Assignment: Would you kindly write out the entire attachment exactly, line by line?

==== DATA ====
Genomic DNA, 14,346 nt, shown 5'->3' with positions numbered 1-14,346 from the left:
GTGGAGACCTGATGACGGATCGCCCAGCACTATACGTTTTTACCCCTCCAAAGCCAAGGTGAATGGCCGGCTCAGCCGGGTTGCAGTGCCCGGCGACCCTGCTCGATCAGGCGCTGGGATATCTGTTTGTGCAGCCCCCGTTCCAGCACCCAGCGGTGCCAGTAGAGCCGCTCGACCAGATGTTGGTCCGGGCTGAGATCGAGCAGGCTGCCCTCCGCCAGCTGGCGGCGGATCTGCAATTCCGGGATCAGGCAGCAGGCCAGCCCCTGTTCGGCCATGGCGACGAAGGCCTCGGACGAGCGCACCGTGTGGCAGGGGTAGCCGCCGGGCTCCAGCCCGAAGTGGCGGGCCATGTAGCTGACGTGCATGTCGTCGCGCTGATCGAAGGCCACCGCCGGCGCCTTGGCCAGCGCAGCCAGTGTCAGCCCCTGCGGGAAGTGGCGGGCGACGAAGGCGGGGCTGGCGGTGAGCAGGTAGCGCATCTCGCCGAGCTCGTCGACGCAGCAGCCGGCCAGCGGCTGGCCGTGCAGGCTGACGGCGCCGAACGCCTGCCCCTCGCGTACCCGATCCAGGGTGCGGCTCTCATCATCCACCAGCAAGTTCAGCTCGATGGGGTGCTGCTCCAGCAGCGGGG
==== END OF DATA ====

Genomic DNA, 14,346 nt, shown 5'->3' with positions numbered 1-14,346 from the left:
GTGGAGACCTGATGACGGATCGCCCAGCACTATACGTTTTTACCCCTCCAAAGCCAAGGTGAATGGCCGGCTCAGCCGGGTTGCAGTGCCCGGCGACCCTGCTCGATCAGGCGCTGGGATATCTGTTTGTGCAGCCCCCGTTCCAGCACCCAGCGGTGCCAGTAGAGCCGCTCGACCAGATGTTGGTCCGGGCTGAGATCGAGCAGGCTGCCCTCCGCCAGCTGGCGGCGGATCTGCAATTCCGGGATCAGGCAGCAGGCCAGCCCCTGTTCGGCCATGGCGACGAAGGCCTCGGACGAGCGCACCGTGTGGCAGGGGTAGCCGCCGGGCTCCAGCCCGAAGTGGCGGGCCATGTAGCTGACGTGCATGTCGTCGCGCTGATCGAAGGCCACCGCCGGCGCCTTGGCCAGCGCAGCCAGTGTCAGCCCCTGCGGGAAGTGGCGGGCGACGAAGGCGGGGCTGGCGGTGAGCAGGTAGCGCATCTCGCCGAGCTCGTCGACGCAGCAGCCGGCCAGCGGCTGGCCGTGCAGGCTGACGGCGCCGAACGCCTGCCCCTCGCGTACCCGATCCAGGGTGCGGCTCTCATCATCCACCAGCAAGTTCAGCTCGATGGGGTGCTGCTCCAGCAGCGGGG